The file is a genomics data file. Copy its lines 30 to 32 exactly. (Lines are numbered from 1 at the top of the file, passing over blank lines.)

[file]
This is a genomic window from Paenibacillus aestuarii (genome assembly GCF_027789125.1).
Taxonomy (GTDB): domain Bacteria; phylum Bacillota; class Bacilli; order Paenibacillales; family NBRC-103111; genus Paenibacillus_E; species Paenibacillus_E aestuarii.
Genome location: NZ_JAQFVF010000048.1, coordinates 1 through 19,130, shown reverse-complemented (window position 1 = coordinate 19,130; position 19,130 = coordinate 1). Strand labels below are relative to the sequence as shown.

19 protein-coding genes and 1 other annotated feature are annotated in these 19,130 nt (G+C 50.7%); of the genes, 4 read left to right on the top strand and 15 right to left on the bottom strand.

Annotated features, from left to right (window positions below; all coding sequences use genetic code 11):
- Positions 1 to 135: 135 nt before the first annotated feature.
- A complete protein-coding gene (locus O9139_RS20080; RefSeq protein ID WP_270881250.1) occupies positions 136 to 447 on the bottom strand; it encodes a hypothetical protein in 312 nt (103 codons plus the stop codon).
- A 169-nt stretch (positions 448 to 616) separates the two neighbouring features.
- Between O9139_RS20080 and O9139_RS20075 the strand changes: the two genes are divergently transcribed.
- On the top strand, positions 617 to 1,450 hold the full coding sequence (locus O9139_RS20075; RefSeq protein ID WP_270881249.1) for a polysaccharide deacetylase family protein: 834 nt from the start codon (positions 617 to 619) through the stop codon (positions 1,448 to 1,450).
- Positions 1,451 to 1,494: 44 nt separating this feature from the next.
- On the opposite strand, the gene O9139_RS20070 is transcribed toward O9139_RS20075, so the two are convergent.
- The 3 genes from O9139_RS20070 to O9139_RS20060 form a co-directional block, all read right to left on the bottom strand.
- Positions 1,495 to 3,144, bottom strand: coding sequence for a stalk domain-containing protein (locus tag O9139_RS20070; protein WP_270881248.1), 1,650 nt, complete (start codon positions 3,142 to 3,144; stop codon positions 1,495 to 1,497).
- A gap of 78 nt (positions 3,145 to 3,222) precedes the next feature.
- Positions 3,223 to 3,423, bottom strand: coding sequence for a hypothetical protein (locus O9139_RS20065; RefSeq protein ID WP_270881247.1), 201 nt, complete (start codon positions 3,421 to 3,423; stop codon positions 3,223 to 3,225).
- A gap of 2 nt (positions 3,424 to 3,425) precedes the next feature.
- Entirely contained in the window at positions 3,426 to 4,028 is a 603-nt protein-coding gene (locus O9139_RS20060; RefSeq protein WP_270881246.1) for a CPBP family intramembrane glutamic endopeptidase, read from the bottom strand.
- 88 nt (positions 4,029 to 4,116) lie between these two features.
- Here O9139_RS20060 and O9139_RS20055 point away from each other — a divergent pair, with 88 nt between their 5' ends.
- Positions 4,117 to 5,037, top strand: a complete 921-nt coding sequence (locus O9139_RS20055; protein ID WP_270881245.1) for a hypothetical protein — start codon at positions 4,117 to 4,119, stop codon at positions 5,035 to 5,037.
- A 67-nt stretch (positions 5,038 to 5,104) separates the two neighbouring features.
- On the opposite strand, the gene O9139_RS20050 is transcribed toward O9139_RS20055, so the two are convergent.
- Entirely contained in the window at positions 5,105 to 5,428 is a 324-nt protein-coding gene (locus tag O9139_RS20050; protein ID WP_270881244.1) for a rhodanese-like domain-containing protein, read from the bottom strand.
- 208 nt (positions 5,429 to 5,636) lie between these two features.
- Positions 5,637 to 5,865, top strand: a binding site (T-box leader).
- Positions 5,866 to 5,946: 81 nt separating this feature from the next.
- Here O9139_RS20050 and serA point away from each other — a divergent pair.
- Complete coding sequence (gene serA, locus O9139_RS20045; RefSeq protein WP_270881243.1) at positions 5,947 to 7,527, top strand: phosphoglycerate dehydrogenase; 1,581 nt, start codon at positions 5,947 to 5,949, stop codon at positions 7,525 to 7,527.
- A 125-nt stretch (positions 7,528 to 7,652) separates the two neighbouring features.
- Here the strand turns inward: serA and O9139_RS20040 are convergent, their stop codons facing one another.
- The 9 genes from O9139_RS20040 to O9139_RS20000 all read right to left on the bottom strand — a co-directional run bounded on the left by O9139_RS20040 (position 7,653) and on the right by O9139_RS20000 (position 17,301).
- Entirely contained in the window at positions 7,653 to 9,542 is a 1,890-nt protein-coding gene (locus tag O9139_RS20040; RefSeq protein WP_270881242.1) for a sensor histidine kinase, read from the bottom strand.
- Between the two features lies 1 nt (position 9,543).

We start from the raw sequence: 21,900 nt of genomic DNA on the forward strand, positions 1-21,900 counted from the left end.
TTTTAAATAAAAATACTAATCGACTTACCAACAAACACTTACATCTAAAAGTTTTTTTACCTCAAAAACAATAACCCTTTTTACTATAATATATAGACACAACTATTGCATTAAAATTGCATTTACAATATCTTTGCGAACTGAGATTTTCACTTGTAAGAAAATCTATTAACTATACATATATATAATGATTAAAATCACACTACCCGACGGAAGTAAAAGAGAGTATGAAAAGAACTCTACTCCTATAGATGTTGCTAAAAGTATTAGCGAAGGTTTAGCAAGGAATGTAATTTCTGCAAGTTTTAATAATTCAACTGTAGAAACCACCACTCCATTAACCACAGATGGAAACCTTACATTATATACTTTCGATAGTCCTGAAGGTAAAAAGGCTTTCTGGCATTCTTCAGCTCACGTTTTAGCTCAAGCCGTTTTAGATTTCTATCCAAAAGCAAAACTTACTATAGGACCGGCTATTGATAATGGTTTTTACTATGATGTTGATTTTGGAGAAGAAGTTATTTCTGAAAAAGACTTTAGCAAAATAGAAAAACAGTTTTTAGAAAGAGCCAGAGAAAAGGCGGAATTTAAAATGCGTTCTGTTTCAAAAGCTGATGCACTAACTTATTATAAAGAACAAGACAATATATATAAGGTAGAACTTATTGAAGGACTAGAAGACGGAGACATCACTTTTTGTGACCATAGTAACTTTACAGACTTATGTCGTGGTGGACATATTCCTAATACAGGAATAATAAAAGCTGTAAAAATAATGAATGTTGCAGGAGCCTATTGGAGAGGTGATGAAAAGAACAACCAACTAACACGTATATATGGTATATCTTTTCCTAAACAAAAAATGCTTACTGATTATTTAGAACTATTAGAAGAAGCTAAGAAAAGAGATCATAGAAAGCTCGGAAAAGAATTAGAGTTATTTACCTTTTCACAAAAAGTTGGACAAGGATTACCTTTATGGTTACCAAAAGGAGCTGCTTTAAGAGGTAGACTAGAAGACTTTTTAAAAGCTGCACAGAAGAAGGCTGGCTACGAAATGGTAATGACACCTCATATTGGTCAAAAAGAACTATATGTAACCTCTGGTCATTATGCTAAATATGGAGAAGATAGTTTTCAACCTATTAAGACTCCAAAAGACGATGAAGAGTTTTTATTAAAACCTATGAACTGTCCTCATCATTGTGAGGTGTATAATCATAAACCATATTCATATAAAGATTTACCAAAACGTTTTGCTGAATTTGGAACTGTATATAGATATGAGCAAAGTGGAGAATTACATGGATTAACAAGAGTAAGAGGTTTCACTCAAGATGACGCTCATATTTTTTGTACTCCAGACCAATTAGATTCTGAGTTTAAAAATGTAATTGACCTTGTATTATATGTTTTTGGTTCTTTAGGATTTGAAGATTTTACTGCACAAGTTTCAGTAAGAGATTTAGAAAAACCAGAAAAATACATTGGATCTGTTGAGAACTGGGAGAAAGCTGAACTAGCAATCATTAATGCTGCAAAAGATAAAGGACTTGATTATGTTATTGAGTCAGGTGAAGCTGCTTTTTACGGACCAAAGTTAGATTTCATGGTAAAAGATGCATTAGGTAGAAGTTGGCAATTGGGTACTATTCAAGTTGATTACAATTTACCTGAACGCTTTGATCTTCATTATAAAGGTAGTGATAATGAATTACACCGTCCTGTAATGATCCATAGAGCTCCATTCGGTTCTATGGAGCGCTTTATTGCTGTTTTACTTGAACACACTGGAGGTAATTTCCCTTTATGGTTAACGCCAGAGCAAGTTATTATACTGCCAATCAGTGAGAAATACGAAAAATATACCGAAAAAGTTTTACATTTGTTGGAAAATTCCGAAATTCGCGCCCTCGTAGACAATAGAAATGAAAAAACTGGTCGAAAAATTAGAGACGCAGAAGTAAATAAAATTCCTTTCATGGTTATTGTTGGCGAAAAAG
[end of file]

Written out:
- A 125-nt stretch (positions 7,528 to 7,652) separates the two neighbouring features.
- Here the strand turns inward: serA and O9139_RS20040 are convergent, their stop codons facing one another.
- The 9 genes from O9139_RS20040 to O9139_RS20000 all read right to left on the bottom strand — a co-directional run bounded on the left by O9139_RS20040 (position 7,653) and on the right by O9139_RS20000 (position 17,301).